This week was a nonstop S-1 filing frenzy. Just to name a few: Unity, Sumo Logic, Asana, Jfrog, and Snowflake all filed on Monday; Palantir's S-1 flipped on Tuesday; and digital health startup GoodRx revealed its IPO documents on Friday.
While there's a long list of companies gearing up for public debuts, be it through direct listings or IPOs, more investors are also getting the green light to pile into private markets.
The SEC announced this week that it's "modernizing" its definition of an accredited investor. Now, instead of meeting an income or asset threshold, investors will basically just need to demonstrate that they're knowledgeable enough about private markets to jump in.
At BlackRock, meanwhile, the business of offering assets like private equity, hedge funds, and real estate has become a core part of the firm's long-term growth plan. Rebecca Ungarino took a look at who's driving this massive push:
Meet the 17 power players at BlackRock carrying out CEO Larry Fink's vision to turbocharge private equity and alternative investments growth
Keep reading for a peek inside Citadel's summer camp bubble, a rundown of Goldman Sachs' real-estate investment banking team, and the latest on how Harvard Business School is handling virtual recruiting for MBA students.
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Bradley Saacks took a look at how billionaire Ken Griffin's Citadel created a bubble for interns at a resort in Kohler, Wisconsin, by renting out the entire place.
As Casey Sullivan reported this week, Blackstone is gearing up to have more US employees return to the office after Labor Day. All investment professionals and asset managers will have a COVID test sent to their homes by Aug. 31.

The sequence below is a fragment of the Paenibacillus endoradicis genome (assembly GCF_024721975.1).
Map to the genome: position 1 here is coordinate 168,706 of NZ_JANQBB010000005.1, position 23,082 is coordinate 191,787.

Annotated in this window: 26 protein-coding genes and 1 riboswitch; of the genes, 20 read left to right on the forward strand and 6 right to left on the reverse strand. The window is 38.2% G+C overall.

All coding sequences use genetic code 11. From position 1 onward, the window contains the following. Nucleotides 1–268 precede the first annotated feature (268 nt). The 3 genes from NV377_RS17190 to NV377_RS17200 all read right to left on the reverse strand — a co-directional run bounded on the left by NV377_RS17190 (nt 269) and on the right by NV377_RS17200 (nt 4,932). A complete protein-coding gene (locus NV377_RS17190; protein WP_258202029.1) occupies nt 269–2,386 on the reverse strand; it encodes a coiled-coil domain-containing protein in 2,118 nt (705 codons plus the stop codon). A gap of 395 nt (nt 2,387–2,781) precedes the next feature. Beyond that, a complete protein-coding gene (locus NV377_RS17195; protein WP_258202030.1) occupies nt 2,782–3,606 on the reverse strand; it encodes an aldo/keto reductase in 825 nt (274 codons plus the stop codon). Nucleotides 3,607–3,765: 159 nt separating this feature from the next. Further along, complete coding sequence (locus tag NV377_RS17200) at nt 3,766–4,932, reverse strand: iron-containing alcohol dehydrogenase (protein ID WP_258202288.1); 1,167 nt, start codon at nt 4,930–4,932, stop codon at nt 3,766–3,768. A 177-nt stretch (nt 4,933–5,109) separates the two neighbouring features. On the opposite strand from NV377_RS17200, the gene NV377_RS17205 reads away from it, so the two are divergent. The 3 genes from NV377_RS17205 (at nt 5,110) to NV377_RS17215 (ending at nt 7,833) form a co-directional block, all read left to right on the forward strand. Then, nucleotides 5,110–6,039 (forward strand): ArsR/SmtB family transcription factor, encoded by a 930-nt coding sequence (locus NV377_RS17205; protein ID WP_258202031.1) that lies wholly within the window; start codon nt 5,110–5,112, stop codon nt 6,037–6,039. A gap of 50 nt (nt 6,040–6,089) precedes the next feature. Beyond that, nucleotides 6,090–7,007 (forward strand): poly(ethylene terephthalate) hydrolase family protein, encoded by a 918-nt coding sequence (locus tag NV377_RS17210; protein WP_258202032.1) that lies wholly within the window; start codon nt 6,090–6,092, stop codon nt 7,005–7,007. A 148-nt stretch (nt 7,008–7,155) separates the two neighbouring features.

Private-equity funds are dumping more money into technology companies as the pandemic tanks sectors more reliant on in-person business.
Now, as new entrants crowd the space, big players like KKR, Blackstone, and Carlyle, are leaning on their size to stand out. Casey Sullivan and Meghan Morris spoke with 12 private-equity investors, consultants and portfolio company CEOs to get an overview of the new competitive landscape.
Alex Nicoll spoke with seven bankers who help run Goldman Sachs' real-estate coverage group to learn more about their roles, how the practice's business has grown, and the ways the pandemic has affected what they do.
Harvard Business School is reinventing how it does recruiting this year, going fully virtual during the coronavirus pandemic. It's brought on a legion of more than 80 career coaches and mentors to provide support for students and is offering a more flexible recruiting timetable.
Business Insider got a look inside HBS' program and spoke to two administrators laying the groundwork for recruiting this fall.
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